Sometimes when you think you’re struggling with the challenges that come with everyday life, a ray of sunshine comes through and sets you right.
At Hamilton’s Sapphire Lutheran Homes, that ray of sunshine comes twice a week in the form of Chris Clare.
The 24-year-old Clare has a rare neurodevelopmental genetic disorder called Williams Syndrome that comes with mild learning or developmental challenges and a markedly outgoing personality.
He’s never let those challenges slow him down.
Last summer, Clare came to work at the Sapphire Lutheran Homes as part of a job vocational training program. It was the third time he entered the program, but the other two vocations weren’t a good fit.
Over the course of his training at Sapphire, he made an impression on both the residents and management at the home. When his training came to an end, Dominic Farrenkopf offered Clare a part-time job.
“This Thanksgiving, I’m really thankful,” Clare said. “I never thought I would get this job. It’s a once-in-a-lifetime kind of thing. That doesn’t come along very often.”
Clare’s mother, Cindy, said her son was “over the moon” when Farrenkopf, who serves as the Sapphire’s director of community life, asked him if he would like to join their team two days a week for two hours a day.
“It’s been so uplifting to watch him since then,” she said. “He would likely go to work every day, even without pay. He loves it so much. He is getting to know some of the residents there. There’s not a shy bone in his body.”
Cindy Clare credits Special Olympics and Victor School’s Martha Jaquith with opening up doors to her son that no one could ever have imagined.
Clare joined Special Olympics and went on to serve in national youth leadership roles that included providing inspirational speeches across the country, including in Washington, D.C., where he met Maria Shriver and Montana's U.S. senators, Steve Daines and Jon Tester. One his speeches at a national gathering before 2,000 people was featured on ESPN.
“I like to talk about how your dreams can come true,” Clare said. “That’s something I didn’t really know until I discovered who I really was through Special Olympics. I feel good about myself and those around me now. I like to tell people to never stop believing in yourself and to just always be positive.”
Clare rarely writes down his speeches.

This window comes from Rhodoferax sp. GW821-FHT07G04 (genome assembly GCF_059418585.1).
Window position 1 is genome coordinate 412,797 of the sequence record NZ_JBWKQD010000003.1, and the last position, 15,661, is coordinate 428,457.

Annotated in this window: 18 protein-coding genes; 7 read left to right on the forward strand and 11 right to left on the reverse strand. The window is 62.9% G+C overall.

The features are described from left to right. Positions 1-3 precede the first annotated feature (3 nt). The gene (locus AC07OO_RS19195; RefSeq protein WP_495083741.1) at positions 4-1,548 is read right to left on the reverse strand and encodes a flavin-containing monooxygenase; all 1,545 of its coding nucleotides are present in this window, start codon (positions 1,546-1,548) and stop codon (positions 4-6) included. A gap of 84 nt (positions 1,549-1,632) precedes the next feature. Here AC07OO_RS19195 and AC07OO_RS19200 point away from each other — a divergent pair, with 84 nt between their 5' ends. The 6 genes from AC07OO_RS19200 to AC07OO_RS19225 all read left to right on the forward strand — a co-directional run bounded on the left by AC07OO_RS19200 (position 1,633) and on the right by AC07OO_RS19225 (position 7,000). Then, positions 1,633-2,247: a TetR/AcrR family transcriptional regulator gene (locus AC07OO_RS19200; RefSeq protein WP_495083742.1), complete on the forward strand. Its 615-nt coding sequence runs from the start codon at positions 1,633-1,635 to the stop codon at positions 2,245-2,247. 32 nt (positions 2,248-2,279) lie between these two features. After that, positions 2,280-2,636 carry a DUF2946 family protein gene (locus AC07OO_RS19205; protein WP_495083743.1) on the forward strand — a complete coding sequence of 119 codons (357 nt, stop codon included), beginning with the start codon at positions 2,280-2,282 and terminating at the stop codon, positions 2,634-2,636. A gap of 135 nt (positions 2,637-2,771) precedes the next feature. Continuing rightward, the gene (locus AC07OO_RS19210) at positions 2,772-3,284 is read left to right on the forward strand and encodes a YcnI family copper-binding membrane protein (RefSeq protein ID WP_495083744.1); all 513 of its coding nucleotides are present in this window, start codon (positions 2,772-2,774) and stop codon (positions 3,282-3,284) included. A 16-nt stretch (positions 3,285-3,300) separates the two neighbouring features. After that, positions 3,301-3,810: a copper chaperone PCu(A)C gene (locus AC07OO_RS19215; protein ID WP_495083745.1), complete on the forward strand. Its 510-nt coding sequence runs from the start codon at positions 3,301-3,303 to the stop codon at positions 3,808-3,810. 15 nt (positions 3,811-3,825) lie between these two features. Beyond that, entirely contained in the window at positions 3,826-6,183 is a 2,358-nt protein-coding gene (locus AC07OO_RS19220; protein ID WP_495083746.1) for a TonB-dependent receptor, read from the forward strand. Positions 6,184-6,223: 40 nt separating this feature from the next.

“I don’t like to write them,” he said. “I want them to come from my heart.”
He said Special Olympics gave him an opportunity to realize that anything is possible.
“I liked that everyone cheered me on,” he said. “They were happy for me. I like knowing that I have a family, even though it was one that I didn’t even know I had.”
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That positive vibe hasn’t gone unnoticed over the years.
While he was still in school, his classmates selected him as their homecoming king.
“He was so social,” remembered Jaquith. “He was always willing to try. He would do anything that you asked of him. … Chris cared a lot about Special Olympics. He liked to get up and talk to share his message of inclusion. He wanted to grow up to be an inspirational speaker.”
Farrenkopf has seen the impact that Clare has had on others.
“I end feeling emotional when I see him and hear him talk,” Farrenkopf said.
The mission of Sapphire Lutheran Homes is to provide compassionate, innovative services and amenities to seniors that enable them to enhance and maintain their quality of life.
In Clare’s case, Farrenkopf said that mission went beyond the residents who call Sapphire home.
“To be able to extend that mission to this young man has been so fulfilling,” he said. “He was literally jumping up and down with joy when I offered him the position. … His excitement is contagious. He’s a perfect fit here.
“We did our best to teach him about the position and now he’s teaching us,” Farrenkopf said.
One of the home’s residents, Marita Moles, stopped by recently to say hello. After she shared a high five with Clare, she looked at him with a smile.
“We’re special, right?” Moles said. “Anytime you want to play ping-pong, just give me buzz."
When asked why Moles believes her new friend is special, she replied: "You know, he just finds joy in everything he does. He enjoys playing cards. He even loves my marble game.”
Clare’s mother smiled as she listened.
“He truly is just happy all the time,” she said. “He loves his job. He’s always been especially connected to the elderly. He is happiest when he knows he being uplifting to others. He really is like a little ray of sunshine.”
Clare's message for everyone this Thanksgiving: “I hope that God blesses everyone as much as I’ve been blessed.”